Justice Ruth Bader Ginsburg understood, more than anyone else, the enormous consequences of her death. “My most fervent wish,” she said, in a statement dictated to her granddaughter before she died, in her Washington, D.C., home, “is that I will not be replaced until a new president is installed.”
But barely hours after her death was announced, Senate majority leader Mitch McConnell said he would quickly move forward with a vote to fill Ginsburg’s seat with President’s Trump nominee, brazenly contradicting his own rule against installing Supreme Court justices in presidential election years.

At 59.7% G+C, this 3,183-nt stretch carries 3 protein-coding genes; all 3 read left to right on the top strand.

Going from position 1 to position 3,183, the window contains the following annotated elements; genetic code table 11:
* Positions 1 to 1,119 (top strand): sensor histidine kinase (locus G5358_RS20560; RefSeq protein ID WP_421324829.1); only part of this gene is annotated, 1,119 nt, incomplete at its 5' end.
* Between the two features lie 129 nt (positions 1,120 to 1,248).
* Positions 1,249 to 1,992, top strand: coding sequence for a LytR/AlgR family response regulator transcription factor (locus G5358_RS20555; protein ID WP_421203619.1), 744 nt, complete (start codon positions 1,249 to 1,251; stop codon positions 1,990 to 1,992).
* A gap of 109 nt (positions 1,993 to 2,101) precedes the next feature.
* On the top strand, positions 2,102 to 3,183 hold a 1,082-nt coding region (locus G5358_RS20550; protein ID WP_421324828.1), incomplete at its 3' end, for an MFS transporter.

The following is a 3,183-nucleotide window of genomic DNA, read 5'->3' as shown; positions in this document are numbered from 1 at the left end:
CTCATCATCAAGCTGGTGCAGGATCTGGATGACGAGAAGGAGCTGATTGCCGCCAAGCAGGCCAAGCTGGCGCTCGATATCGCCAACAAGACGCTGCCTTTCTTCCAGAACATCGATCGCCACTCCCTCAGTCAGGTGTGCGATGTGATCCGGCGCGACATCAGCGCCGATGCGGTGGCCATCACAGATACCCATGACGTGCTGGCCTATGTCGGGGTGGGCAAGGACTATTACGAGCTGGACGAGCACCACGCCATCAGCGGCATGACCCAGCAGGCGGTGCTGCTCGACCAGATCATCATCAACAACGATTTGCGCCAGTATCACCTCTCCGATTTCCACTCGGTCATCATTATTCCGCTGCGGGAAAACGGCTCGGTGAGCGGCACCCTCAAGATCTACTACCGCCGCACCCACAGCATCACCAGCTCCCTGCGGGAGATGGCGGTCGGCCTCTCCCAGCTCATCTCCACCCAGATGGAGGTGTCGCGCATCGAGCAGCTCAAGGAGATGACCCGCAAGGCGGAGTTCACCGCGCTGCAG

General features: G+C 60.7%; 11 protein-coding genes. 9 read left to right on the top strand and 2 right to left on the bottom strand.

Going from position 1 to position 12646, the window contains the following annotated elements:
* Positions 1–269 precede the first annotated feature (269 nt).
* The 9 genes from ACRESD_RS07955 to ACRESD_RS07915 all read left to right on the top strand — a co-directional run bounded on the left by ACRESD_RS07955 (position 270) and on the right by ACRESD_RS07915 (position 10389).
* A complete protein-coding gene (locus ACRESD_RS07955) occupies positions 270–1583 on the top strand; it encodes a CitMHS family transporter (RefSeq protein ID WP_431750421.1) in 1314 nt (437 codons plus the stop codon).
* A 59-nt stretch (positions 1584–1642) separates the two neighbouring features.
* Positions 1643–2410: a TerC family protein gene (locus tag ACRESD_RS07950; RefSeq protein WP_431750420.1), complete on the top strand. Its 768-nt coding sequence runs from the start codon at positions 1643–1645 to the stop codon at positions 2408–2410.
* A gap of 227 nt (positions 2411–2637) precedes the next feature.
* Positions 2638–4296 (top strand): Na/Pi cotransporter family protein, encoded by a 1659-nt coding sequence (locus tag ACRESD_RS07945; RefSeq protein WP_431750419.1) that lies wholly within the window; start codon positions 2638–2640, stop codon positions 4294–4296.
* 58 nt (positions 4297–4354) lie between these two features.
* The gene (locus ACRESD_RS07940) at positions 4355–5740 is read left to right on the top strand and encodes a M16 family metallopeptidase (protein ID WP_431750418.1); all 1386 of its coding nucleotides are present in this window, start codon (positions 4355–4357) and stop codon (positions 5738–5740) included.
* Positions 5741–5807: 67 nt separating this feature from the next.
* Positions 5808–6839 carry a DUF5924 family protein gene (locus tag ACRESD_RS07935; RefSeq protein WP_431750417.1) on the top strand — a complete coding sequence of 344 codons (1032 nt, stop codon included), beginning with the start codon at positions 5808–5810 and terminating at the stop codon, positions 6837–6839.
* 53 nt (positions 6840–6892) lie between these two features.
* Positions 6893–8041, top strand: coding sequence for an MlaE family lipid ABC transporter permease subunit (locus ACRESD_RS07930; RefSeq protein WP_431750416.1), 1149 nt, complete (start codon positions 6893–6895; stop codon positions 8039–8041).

It was unseemly, to say the least, that our collective mourning of Ginsburg’s extraordinary life and influential legacy was almost immediately eclipsed by the political implications of her death. But that’s what Supreme Court confirmations have become: another venue for the country’s poisonous partisanship.
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